Nebraska advertiser. (Brownville, Nemaha County, N.T. [Neb.]) 1856-1882, July 28, 1881, Image 7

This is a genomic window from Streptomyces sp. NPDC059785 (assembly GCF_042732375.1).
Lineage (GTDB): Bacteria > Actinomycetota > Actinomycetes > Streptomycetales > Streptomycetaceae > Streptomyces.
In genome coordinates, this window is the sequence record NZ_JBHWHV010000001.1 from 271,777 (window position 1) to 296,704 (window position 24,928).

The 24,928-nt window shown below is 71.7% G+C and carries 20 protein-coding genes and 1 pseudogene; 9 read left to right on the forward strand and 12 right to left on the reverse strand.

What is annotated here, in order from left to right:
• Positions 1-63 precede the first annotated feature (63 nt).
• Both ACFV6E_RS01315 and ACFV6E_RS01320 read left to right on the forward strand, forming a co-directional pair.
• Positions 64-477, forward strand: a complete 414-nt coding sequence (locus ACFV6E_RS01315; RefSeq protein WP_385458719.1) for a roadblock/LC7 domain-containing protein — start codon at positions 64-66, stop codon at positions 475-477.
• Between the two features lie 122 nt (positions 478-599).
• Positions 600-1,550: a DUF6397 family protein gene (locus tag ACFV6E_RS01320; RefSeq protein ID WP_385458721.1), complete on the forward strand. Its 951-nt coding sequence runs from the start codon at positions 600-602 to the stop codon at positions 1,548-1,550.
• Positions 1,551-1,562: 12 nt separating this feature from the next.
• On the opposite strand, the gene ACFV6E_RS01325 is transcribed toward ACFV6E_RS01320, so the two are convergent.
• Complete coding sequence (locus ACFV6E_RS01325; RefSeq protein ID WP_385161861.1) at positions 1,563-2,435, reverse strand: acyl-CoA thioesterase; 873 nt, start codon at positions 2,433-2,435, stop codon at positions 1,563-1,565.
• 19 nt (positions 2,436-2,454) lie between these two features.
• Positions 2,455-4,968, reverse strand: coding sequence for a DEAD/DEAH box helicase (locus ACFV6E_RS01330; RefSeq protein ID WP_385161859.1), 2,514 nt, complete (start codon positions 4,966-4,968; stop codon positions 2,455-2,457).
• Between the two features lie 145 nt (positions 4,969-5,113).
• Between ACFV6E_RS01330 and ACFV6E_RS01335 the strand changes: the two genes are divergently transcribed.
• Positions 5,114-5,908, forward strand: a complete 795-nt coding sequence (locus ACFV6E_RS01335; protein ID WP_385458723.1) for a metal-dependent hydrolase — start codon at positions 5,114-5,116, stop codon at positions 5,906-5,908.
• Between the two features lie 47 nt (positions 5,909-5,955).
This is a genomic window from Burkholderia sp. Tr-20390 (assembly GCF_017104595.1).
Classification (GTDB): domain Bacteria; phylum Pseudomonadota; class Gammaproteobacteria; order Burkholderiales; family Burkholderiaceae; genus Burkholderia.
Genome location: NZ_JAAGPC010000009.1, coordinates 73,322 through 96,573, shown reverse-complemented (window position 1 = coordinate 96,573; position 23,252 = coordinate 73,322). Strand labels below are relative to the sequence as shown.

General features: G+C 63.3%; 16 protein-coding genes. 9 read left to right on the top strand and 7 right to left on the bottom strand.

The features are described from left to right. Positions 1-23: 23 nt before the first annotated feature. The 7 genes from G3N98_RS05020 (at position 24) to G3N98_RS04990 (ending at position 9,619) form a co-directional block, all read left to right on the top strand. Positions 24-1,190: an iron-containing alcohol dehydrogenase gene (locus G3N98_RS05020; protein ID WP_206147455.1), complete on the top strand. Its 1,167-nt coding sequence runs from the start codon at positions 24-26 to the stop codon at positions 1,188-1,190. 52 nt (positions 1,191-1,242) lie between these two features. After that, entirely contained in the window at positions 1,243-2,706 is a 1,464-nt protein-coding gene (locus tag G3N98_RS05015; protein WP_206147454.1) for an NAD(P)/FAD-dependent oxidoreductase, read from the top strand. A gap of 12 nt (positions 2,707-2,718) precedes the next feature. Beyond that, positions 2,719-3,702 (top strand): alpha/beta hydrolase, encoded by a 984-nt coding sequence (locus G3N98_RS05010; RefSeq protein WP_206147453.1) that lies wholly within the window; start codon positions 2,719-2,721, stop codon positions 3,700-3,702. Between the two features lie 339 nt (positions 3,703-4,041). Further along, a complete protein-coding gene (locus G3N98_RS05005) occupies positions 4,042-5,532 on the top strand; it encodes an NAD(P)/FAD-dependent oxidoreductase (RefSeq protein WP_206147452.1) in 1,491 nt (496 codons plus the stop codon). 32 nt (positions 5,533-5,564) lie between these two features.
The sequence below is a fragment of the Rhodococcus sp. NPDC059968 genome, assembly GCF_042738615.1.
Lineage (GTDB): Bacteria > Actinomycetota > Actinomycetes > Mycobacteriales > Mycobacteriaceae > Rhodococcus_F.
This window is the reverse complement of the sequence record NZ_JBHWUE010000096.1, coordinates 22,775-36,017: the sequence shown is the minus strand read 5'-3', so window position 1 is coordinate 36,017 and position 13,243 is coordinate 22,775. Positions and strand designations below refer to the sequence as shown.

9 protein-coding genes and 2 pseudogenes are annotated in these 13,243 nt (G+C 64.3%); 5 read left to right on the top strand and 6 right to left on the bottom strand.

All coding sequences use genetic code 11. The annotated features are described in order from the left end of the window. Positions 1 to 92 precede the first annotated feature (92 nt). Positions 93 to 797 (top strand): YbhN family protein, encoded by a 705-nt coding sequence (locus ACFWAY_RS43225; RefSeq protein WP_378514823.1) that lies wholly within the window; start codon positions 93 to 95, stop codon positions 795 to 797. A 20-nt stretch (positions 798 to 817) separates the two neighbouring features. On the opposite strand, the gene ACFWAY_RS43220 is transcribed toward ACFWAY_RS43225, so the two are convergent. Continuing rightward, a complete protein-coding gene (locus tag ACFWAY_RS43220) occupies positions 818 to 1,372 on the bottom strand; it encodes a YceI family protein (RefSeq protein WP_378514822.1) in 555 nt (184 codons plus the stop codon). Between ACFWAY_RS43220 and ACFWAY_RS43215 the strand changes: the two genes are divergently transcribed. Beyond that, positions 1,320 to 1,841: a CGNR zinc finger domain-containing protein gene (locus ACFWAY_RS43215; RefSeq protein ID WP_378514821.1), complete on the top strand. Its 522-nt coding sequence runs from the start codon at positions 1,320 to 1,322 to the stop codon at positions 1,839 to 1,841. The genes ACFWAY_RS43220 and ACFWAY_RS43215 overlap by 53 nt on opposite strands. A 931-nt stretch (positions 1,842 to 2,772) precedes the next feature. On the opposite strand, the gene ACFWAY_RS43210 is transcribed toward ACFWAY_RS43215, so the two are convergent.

THE ADVERTISER. Subscription, $i00 per Year, in Advance. ornriAi, iwit.k ok tiik (oi'.i'tv. DAISIES. She was a llttlo Irish timid, With lltflit brown hair unil oyes of gray, And sho lind loft hor native shore, And Jo unoyed miles mid miles away Aoro-s i he ocu in. to the land Whore waves tho luimior of tho free, And on hor t'aoo u shadow lny. For sli'k ut heart for homo was she. When from tho city's dust and hent, And ceaseless nolso. they took hor where) Tho birds wero sliitf Inj? In tho trees, Ami (lower frnirraiiuo tilled tho air, And there their leal-crowned heads upraised To greet the pio ty gray-eyed I ma, A million blossoms starred tho road, And rew among the waving grass. "Why, hero arc daisies!" glad she crlod. And with hands clasped sank on her knoos. "Now (led bo praised, who oast and wost Scatteis such lovely things as thesol Around my mother's eabln door In dear old Iielaud thoy grow, "With hearts of Bold, ami slender lonvc3 As white as newlyl'allon snow." Then up she sprang with smiling lips, 'I hough on her cheek there lay a tear; "This laud's not half so strange," she said, "Since I have found the dalslos here." Marnarct KiUnue, In lUtricr' WcMy. Till NATUKE OF COMETS. "lVnf. llenjitinln l'lcrco'N Theory Full Itlollll'lK (if l'liliieta mill Meteni'n The Oiicw.L'n of Artalotle mill Mi'itecii Tlir Illec trllloil Ti'iilii-Tiilllfxw 4'nint't-IIiiv They Are Wi-lirheil-Tlielr OrhlU The .NYlnilur lI.Viotliela. Iu tho Lowoll lectures of tho lato Prof. Benjamin 1'iorce, of Harvard Col lege, published in book form under tho title of "Ideality in tho Physical Sciences," is a chapter treating of tho nntttic of comets, from which tho fol lowing extracts tire made as being of special interest at tho present time: Tho final stage of tho nebular history is the congealed star, of which planet, satellite, comet and meteor tiro special forms, and which is destined to become again, at last, a chaotic mass. They nro simultaneous in existence, and not belonging to successive stages of tho history. "Starling from a common ori gin, thoy lnivo passed through a process of diH'orentiution, and aro littedfor dif ferent functions. They may all bo regarded as bolidos; and thoy (ill tho celestial spaces with every cohceivablo variety of magnitude, motion and phy sical aspect. The comet, from tho strangeness of its appearance in tho inaecessiblo lirnia ment, has been tho immemorial wonder and dread of mankind. It has boon tho board or tail of some invisible monster. It has been the sword of somo angry god. It has been the pen of tho furios, writing in the book of fato the death of Kings, the lall of empires, tho speedy ' coming of famines and pestilences and destructive wars. It has been a liglA which has iilled the souls of philosophers with darkness. Even tho great Aristotle, with his clear belief in nature and his contempt for superstition, could propose no theory which was not a tissue of gra tuitous and inconsequent hypotheses. He thought the comet, with its regular motions, to bo a phenomenon like the Hitting and uncertain ignis fatuus, an exhalation from the earth. Nevertheless, oven in cometology, whero modern progress has been so essentially aided by the discovery of gravitation and the invention of the telescopo, the instinct of tho anciont thinkers achieved some memorable re sults. Passing by the researches of tho Pythagorean-, wo need only refer to tho writings of Seneca in the first century , of tho Christian era, "I know," writes Seneca, "no nobler research, nor a more useful stionco, than that which undertakes the study of the stars; but to perfect this scienco is it not expedi ent to examine whether tho nature of comets dill'ers from that of the other celestial bodies? If wo reflect on their motions, on their vicissitudes of rising and setting, on thoir light and bril liancy, wo shall bo struck with tho analogy which wo perceive between thorn and these other bodies. Wo need an oxact history of tho comets which havo hitherto appeared; for it is thoir rarity of appearance which prevents our deciding upon tho regularity of their movement. Wo aro ignorant whether, describing fixed orbits, thoy do not re appear at periodic and determinate intorvals of time." This was tho pro diction of thoughtful genius. Modern astronomy, profiting by tho ancient sug gestion, has demonstrated this, HlTo many other truths. Tho dwarf of to day who stands on tho shoulders of tho giant of yesterday can soo a greater distance than tho giant. Tho perfect comet combines nuelous and train. Tho beauty belongs to tho train, which is unsubstantial and tem porary; while tho mass and density ro sido in tho almost invisible but perma nent nucleus. The solid nucleus moves about tho sun in a nearly parabolic orbit, obedient to tho samo law of at traction which governs tho motions of any one of tho planets: whereas each particle of tho train moves in its own hyperbolic orbit, in consoquonco of a repulsion from tho sun often two or three times as groat as tho ordinary solar attraction. Those particles of the train aro electrified bodies, and have tho samo electricity ns that of tho sun; tho particles which aro most highly electrified advance to tho front odgo of tho tail, while thoo that aro the loast electrified fall back to tho rear? Somo of tho particles aro electrified just enough to balauco tho solar gravitation; so that, after separating from tho nuelous, thoy become neutral to tho nun's action and move uniformly in straight linos, but without ceasing to bo part of tho tail. Tho particles which aro less highly oleotrified remain at tracted by tho sun, but move in hyper bolic orbits -In tho opposite branch of tho h; porbola, however, to that iu which tho repelled particles move. This theory, in an imperfect state, was rudely applied by Bossol to tho tail of Hiilloy s comet, in 18U5. But tho comet discovered by Donati, in 1858, offered ns lino an opportunity as can bo desired for its full verification. How grand was tho beauty of that comet! All tho world stopped in tho street, when it became visible attor twilight, and wondered at it with bated breath. A fow centuries nwi it would havo caused universal dismay, and men would havo paled at tho frightful por tont. Hut tho Christian of to-day bo holds it as tho loveliest messenger of divino wisdom. A multitude of ob servations wero inado upon the train as woll as tho head, in all civilized countries, and tho theory of tho train was sustained in overy detail. Tho olo ganco of tho shape strictly conformed to tho ideal constructions of tho goom otor. If tho nucleus of a comet wore takon away, tho train would continue to move oil' through spaco, undisturbed by tho loss of its head. Singular as this phe nomenon may seem, it has been actu ally observed. At midday on tho J8th of February, 18-RJ, groups of people in many of tho towns of Now England, especially at Portland, collected at the corners of tho streets, gazing up to ward tho sun. Protecting thoir oyes in tho shadows of tho houses, thoy saw a brilliant object a fow dogreos from tho sun. Such a marvelous spec tacle had never boforo been beheld. A fow days later a wonderfully brilliant tail of a comet was seen skirting tho horizon soon after sunset, and reach ing more than ono-third of tho way round tho sky. What wo now saw was tail without head, as wo had boforo seen head almost destitute of tail. But head and tail wero members of the samo comet. 1m about two hours tho oomot of 181!1 went round tho sun, from ono side to the other. What could havo become of tho tail, which was reaching out about a hundred millions of miles from tho sun as far as to tho earth's orbit? Thero havo boon those who have ac tually adopted tho incredible jl may say tho impossible hypothesis that tho tail rotated through this immenso cir cuit, developing a centrifugal force which all the united powers of tho uni verso could not havo sustained. But no! The comet practically left its tail behind it, and bogan to grow a now tail as it receded lrom the sun. There wero thus two tails, nearly side by side stretching from opposite sides of tho sun in nearly the same direction. The now tail began at tho head of the comet; whereas tho old dosortod tail began without any head at somo dis tance from tho nucleus, and extended further from tho sun than the now tail. Tho nucleus of tho comet is surround ed by a mist, which is called the coma, or hair: tho name comet signifying a hairy star. Tho hoight of the coma above tho nucleus depends on tho mass of tho nucleus, and gives tho measure of its weight; or, moro exactly, tho least limit of weight which will suflico to maintain such a hoight of atmos phere. Tho nucleus is usually so close ly surrounded by tho denso mist that its diameter cannot bo measured; but at time3 tho mist rises, uncovors the nucleus, and loaves it with a sharp stellar aspect. Tho loast diameter de termined at such times may bo larger than tho actual one, but cannot "bo smallor. From tho combination of mass and diameter, tho density of the nu cleus can bo computed. In thoenso of Donati' s comet, the diameter of tho nu cleus was perhaps not moro than a hun dred miles, while tho height of tiie at mosphere extended to eighteen thou sand miles. You may bo surprised to learn that tho corresponding density of tho nucleus was at loast equal to that of iron. What an unexpected contrast is horo presented to tho prev alent notions concerning tho sun and tho comets! Tho solid sun is reduced by science to the state of gas, while the substance of tho ethereal comet is a sol id and heavy metal. Iu its approach to tho sun, tho sur faco of tho nucleus is rapidly heated; it is molted and vaporized and subjectod to frequent explosions; tho vapor rises in its atmosphero with a well deiinod upper surface, which is known to ob servers as an envelope. Various envel opes, including each other, aro often observed. The electrification of tho comotary mist is antilogous to that of our own thundercloud. Any portion of tho coma which has received tho opposite kind of electricity to tho sun and to tho repelled tail will bo attracted. This gives a sitnplo explanation of tho nega tive tails which have been sometimes soon, directed toward tho sun. In casos of violent explosion, tho whole nu cleus might be brokon to pieces, and tho coma dashed around so as to givo varieties of tail, and ovon multiple tails. Tho rotations of tho comets to tho solar system present an interesting and instructive study. With very fow ex ceptions, thoir visible paths aro so near ly parabolic, and tho positions of their nuclei and centers of gravity so uncer tain in tho midst of their com.-c, that it is quito out of tho question to obtain nice enough data to moasuro exactly tho extent of their orbits, and ascertain how groat may bo their deviations from oxact parabolas, and whether tho devi ations aro such as to make them ellipses or hyperbolas. If au orbit is actually parabolic or hyporbolic, and if there is no decrease in the central attractive force as tho comet approaches tho sun, it must havo entered tho solar system from outer space, and cannot bo ono of our permanent partners. It will leave the system again, and wo may. novor expect its return; unless, indeed, hav ing passed through tho circuit of other suns, after lnvriads of years, it reap pears iu an orbit entirely dillorout frm its former ono, so as to atlbrd no ovi ilonco through which it may bo recog nized, But if it moves in an ellipse, and does not leave our system, It will return in a sensibly unchanged orbit, through Which it may bo dotoeted." Tho astronomer is often asked, upon tho announcement of a comot, "Is it a now ono?" and tho tono of tho inquiry usually implies n fooling of satisfaction iu witnessing tho discovery of a now star. But it is just the rovorso with tho astronomor himsolf. Ho ransacks Uio records, hoping against hope that ho may onioy tho good fortune of ascer taining that tho now oomot is an old ono old, at least, iu the souse that it has boon observed onco boforo, but not twice On its first roappoaranoo a comot is certain to bo loaded with tho namo of tho goomotric discoverer of its path. Its theory is computed; its future returns aro rigidly predicted; its social position is definitely established, and it takes its placo among the registered members of our constellation. But a comet may bolong to our system, and ynt go so far from the sun that tho in torvals between its periods of visibility may bo as long as three hundred thou sand centuries. Thoro aro a fow comets of which tho nonparabolic character is evident tit onco. Thoir orbits aro decidedly elliptic al: their periods donotexeeod a baker's do.ouof years; and thoy aro intimately related to the plants iu their positions and direction of motion. I'rof. Newton, of Yale College, has given a distinot and satifactory explanation of tho modo iu which these comets wero probably diverted from thoir original parabolic paths by tho action of tho planet Jupiter. It was a royal sport, and tho final character of tho comotary orbit was tho natural termination of tho game. These comets must bo excluded from our general discussion. Omitting them, wo lind nothing in tho position of tho other orbits which indicates relation to the solar axis of rotation or to tho planetary pianos of revolution. Thoy aro as uniformly dis tributed as if thoy had entered our system indilVereutly from every direc tion, and without reference to the pro vailing motion of tho planets or to their mutual organization. Thoy aro simply tho largest of an immonso swarm of meteors which aro lloating all around us a swarm of which by far tho greater portion consists of bodios too small to bo seen by tho light thrown upon them from tno sun; and this invisiole portion greatly surpasses, in number and ovon in combined mass, all the.vissiblo com ponents of our constellation. Returning to tho original round neb ula, from which tho solar system was formed, wo must supposo that it has gone through changes which aro repre sented in many of the nebula. A cen tral spherical portion seems to havo concentrated into tho sun and planets, loaving an outer spherical envelope, which was much slower in tho process of condensation, and finally becanio an envelope of bolides. Tho natural orbits of tho bolides wero nearly circular paths, of which tho sun was at the cen ter. Tho variety of directions of tho pianos of tho orbits was so great that thoy constituted a nearly uniform sys tem, constantly approaching each other, and by their mutual heat producing ox plosions. They wero thus broken up into an increased number of smallor ir regular masses, such as wo aro familiar with in tho meteoric stones. Thus wo find till tho varieties that exist among the bodies of tho solar system harmo niously explained. Would it not bo strnngcrHhnn any fiction -would it not violate all physical analogies if this ideal hypothesis of tho meteoric struc ture of our system, sustained by such a variety of observation, wore not a close representation of its actual history? Mr. II. .J. Barron, Secretary of tho Swimming Association of Great Britain, writes to tho London Times to urgo tho necessity of children being taught to swim "a good, straightforward breast stroke." In case a person falls into a heavy sea, a side stroke should bo adopted, presenting tho back of the hand to tho dash ot the waves. If, he says, a child is taught merely to tread water," no doubt after a fow lessons ho will support himsolf; but ho will not bo likely ever afterward to learn to swim with a good stroke. But if a child is taught tho breast stroko properly, ho will learn to support himself in fewer lessons, probably, and as ho gains strength and confidence in succeeding years will practice and become ofliciont in a great variety of strokes. Crystallizing Gnusos. Dissolve in a quart of soft water all tho alum you can by heating and stirring it may bo a pound, it may bo twenty ounces. Havo tho grasses divided into small bunches tied. When tho solution begins too cool dip iu the grasses, holding them there live minuter, three minntcs, two minutes or ono minute, according to size of crystals you wish. Tho cooler tho solution tho quicker tho crystals form. When too cold reheat. I havo used a glass jar to dissolve tho alum in, heating it in a kettle of water with an old plate at the bottom to prevent tho jar breaking. Ono can see t hrough glass tho crystals forming and so know when to take tho grass out. Do not lot tho grass touch tho sides of tho jar. The Now Orleans Times is respon sible for tho statement that a mule was sun-struck in that city ono day last wood. 'Nothing is imposible to him who will." Nonsense; it is impossible for tho man who wills to got ahead of tho lawyers. A Dutchman repeated tho ndago, Birds mit ono fodder goeo mit dcm. selves." Tho Woes or n Landlady. "Thisfollor bitTum on tho hand," said Bijah, as ho brought out a man thirty years old, who answered to tho namo of hongfollow Smith. ' Woll, 1 don't allow any living man to take mo by tho neck!" retorted tho prisoner. " Your case is bad enough without any biting," observed tho Court. "Tho witness will come forward." It was a woman about fifty years old. Her brow showed lines of euro, and hor voice betrayed dospoudouoy. " I keep a boardlng-houso," she bo gan. Last wintor this man eaino and secured a room and board. Ho told mo that ho exported a legacy of SiJO.OOO In July, ami so I trusted him until ho now owes mo over eighty dollars. Tho oth er day 1 found out that ho had boon de ceiving me, and thai ho was getting ready to light out. Hu won't got no moro logaoy than you or mo." " t thiiik'l know my gait," remarked tho prisoner. "Do you oxpoot a logaoy P" asked tho Court, "Yes, sir." "Who from?" "My aunt." "Who is your auntP" No matter. 1 expect a logaoy, and when I got it I shall pay what I owe." "1 found out ho was going to jump my bill," resumed tho woman, "and 1 asked him for tho amount. At that he got mad and kicked over chairs and sworo liko a pirato and throw my big Bible at tho head of the cook. If I hadn't called iu tho polico ho would havo killed some of us." "Bosh!" growled Smith. "Hero's tho whole caso. This wonion wants a husband." "Oh! lands! oh! lands!" shogaapod. I owo hor about twenty dollars, ami shu novor said a word about it until sho hoard I was engaged to tho second girl. Sho raised a row to searo mo." "Oh! heavens! heavons! heavens!" "Sho wanted mo for a husband, and ovon asked mo to marry hor. When I refused sho got mad and pulled my hair, and that's how tho row camo about!" " Oh! Judge, can you believe it, do you buliovo it will you boliovo it? .lust think of mo asking a man to marry me!" " Priionor, this is a sorious caso." " It isn't as sorious us if I had mar ried hor." "You seem to bo a hardened villain, and I shall havo to send you up." "Yes, send him up for life!" sho sobbed. ' For sixty days." "That fits mo," smiled Smith, as ho backed into tho corridor to wait for tho Maria. " WollP" queried His Honor, as tho woman lidgotod boforo tho desk. "Iwas going to ask you, Sir, If it wouldn't bo that is. if it wouldn't bo il" 1 hadn't hotter!" "Pay his fine?" "That's it, sir. Ho seems to bo a good man at heart, and perhaps " " Perhaps vou'd bettor go homo! Ho prefers tho Work House to your society, and you might as woll savo your mon ey." She gave him a look of concentrated red lightning and backed into tho crowd, and as ho hunted for the war rant in the next caso ho whispered to Bijah- "Old man, lot this bo a warning to you. Tho size of your feet has thus far protected you, but that may not always be a defense. A sharp widow can work all around a steel trap and beat the mwn who sot it." Detroit. Free I'ress. Rich PeiiiisylvanlauH. A. reporter said to ox-Governor Cur tin, of Pennsylvania: " Which ostato will net tho most to the heirs that of Colonel Thomas A. Scott or tho estate of Asa Packer?" Ho replied: " I think that the Packer ostato is tho best. It is generally hold to bo worth $7,000,1)00, without exaggeration. Tho estttto of Colonel Scott is largo, but I think tho newspapers rate it too high. I should put it ((own at about 3ft, 000, 000. Considering everything, that is a very great result for such inflictive and venturesome mind as Colonel Scott's. Some of the largest fortunes iu Phila delphia have been accumulated by the manufacturers. Thoro is Mr. Weight man, of iho firm of drug manufactur ers which monopolized tho quinino. Ho is ono of the richest men in Penn sylvania. Tho estate of (iilliglian Foil is very large. Disston, tho saw manu facturer, has mado a largo amount of money. Dobson, tho carpet manufact urer, has done a great business. Tho Baldwin Locomotive Works, as you know, aro the largest in the world. Sellers, the boiler-maker, w another great force with us. In Pittsburgh the largest fortune I presume to bo that of William Thaw, who is at tho head of tho Pennsylvania Railroad lines west of Pennsylvania. Ho is now a Director in tho Pennsylvania railroad. Somo reckon his means at 10,000,000. Ho.s tetter, tho bitters man, is also very rich in Pittsburgh. Ono of tho most successful men in our State is A. J. Cassatt, Vice-President of tho Pennsyl vania Railroad. Ho was a boy of plain, respectable family in Pittsburgh. He entered tho railway service near tho bottom and has worked his way up un til lie is ono of tho great masters of railroad details, and by his tuldroMJ is considerable of a public and social man; and his sagacity has made him a largo fortune." Moan folks in this world? Thoro aro! A South End father asked his son if he felt too tired or lamo to go to Bar num's circus, and wIkjii tho boy said "no," told him to go and bring up a hod of coal. And tlio boy couldn't say ho wasn't able. --Boston I'osl. PERSONAL AND LITERARY. - -Mr. James Russell Lowoll Is said to bo collecting matorial.i for a momoir of Hawthorno. Miss Nollio Hutchinson is chiof editor of tho Now York Sunday Trib une. Miss Nancy Hay assists hor. Messrs. Gilbort and Sullivan havo written another comio opora, whoso title Is reported to bo "Tho Princess." Doro is described as finishing, in doap meditation and with a sad face a great picture callod tho Valo of Tours. It represents sorrow-laden crowds of nioit and women of all races and all creeds and conditions wending thoir way to tho Light of tho World, a figure of sunbeams. - Edwin Booth writos- -referring to his London ongagomout with Irving: "Itssuecoss is very groat in all re spects, and only my domostio misory prevents it from boing tho happiest the atrical oxporionco 1 havo ovor had. I wish I could do as much for Honry Ir ving in America as ho has done noro for mo." Tho nortmilof Tennyson just paint ed by Millais represents tho poot stand ing; ho woars his old cloak, with Its volvot collar and frayed button-holes, and holds " in tho ono brawny hand that is visible," au old blaok folt hat. His long hair and board givos his head a singularly high and romoto look. Tho largo, soft eyes shino cloar of tho cu riously dovolopod uppor lids and aro full of thought. Tho French Acadomy is at logger heads ovor a fund of 10,000 francs be queathed by Mmo. Botta, an Amorl can lady, of which tho interest is to bo awarded at stated times as a prizo for tho host treatise on tho "Condition of Woman." The timo for making tho first award of this prizo has now ar rived, but Alexander Dumas and EmSlo Ollivor got into a hoatod discussion ovor tho question to whom it ought to bo given. Dumas favors Loon Riohor, a woman's rights advocate, for his book, ontitlod "La Fommo Libre," but Olliv or is bittorly opposed to tho woman's rights movement. Tho Acadomy ad journed without coming to any conclu sion. HUMOROUS. Is tho jelly lish mado from ocean currents ? It takes eight hundred full-blown roses to niako a tublospounful of por fumo, while ton cents' worth of coolcod onions will scout nwholo neighborhood. Detroit Free Press. Thoro is a groat deal of religion in this world that is liko a lifo-prosorvor only put on at tho momont of immedi ate danger, and thou put on half tho timo hind sido boforo. Josh Billinqs. A dry-goods clerk, who had a most outlandish way of walking, had to go to a distant part of tho store to lind somo goods which a party of feminine cus tomers desired to soo. "Walk this way, ladies," ho callod, as ho swung himself oir. "But wo can't walk that way," criod a port miss; "wo novor learned that stylo, you know." Tho clerk is now drilling his tibia in tho motions of a now gait. New Haven Journal. Class in arithmetic "What is ex change?" Pupil "No robbery." Toucher "What is a vulgar fraction?" Pupil "A naughty fraction." Touch er "What is subtraction?" Pupil "Hooking cherries." Teacher -"What is addition?" Pupil "Hooking somo moro noxt day." Teacher "What is multiplication?" Pupil "Ropootod additions." Teacher "What is divi sion?" Pupil "Going snacks with the other follors." Boston Transcript. A palo-looking man wont to an Austin dootor for advice. Tho doctor examined all tho man's symptoms, and then asked him if ho slept sound at nights. "No, I novor sleep a wink of nights. 1 novor shut an oyo boforo daylight." "Ah," said tho doctor, "that conies from nervousness caused by using too much tobacco." "No, it's not that. I don't sloop at nights, because I am a night watchman, and don't get out of bod until lato in tho afternoon." Texas SiJ'tinys. Didn't Recognize Him. Tho Boston Sunday Budget tolls tho following story: Many yours ago thoro dwelt in a certain Boston street two families which, although noar neigh bors, had rio neighborly relations nor ovon acquaintance. This grow out of the fact that whilo tho head of ono house lot us call him Jones was of somewhat "low condition," tho other, whom wo will stylo Pedigree, was "upper crust, a regular patrician." It rather troubled tho Jonos family to havo tho Pedigrees treat them as though thoy did not exist; but they managed to worry along, and in duo timo tho Jonos boys grew to bo men and entered upon the sorious business of lifo, ono of thorn to such good purpose that ho ac quired wealth and became the Prosidont of a bank. Ono day ono of the Pedi gree's rocoivod a chock on this samo bunk and stepped iu to have it cashed. Tho Teller was all politeness, said ho had no doubt it was all right, but addod that tho rules of the bank required that tho presenter of a cheek should be iden tified. Mr. Pedigree found no fault, and added that ho had no doubt Mr. ,1 ones, the President of tho bank, could furnish tho needed identification. Just thou tho President happened to pass from his private room, and tho Toller handed him tho check and stated what was wanted. Tho President took tho chock, examined tho signature and thu indorsement carefully, and, looking Mr. Pedigree straight in tho face, handed it back to the Toller and said, " I do not know tho gentleman," turned on hi heel and wont about his busiuess.